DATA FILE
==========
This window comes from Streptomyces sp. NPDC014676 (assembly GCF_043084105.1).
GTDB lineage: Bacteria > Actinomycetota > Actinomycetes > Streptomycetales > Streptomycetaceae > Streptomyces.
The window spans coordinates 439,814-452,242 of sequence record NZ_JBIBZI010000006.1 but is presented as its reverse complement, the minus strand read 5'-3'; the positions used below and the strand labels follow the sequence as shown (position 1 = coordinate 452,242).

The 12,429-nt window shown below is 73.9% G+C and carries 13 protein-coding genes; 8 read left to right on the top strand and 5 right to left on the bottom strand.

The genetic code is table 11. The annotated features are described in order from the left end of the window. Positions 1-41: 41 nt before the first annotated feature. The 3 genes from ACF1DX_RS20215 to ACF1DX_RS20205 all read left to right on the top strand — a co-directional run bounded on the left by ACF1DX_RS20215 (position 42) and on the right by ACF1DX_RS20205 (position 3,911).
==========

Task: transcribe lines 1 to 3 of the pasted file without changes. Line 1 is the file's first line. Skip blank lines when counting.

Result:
This window comes from Streptomyces sp. NPDC014676 (assembly GCF_043084105.1).
GTDB lineage: Bacteria > Actinomycetota > Actinomycetes > Streptomycetales > Streptomycetaceae > Streptomyces.
The window spans coordinates 439,814-452,242 of sequence record NZ_JBIBZI010000006.1 but is presented as its reverse complement, the minus strand read 5'-3'; the positions used below and the strand labels follow the sequence as shown (position 1 = coordinate 452,242).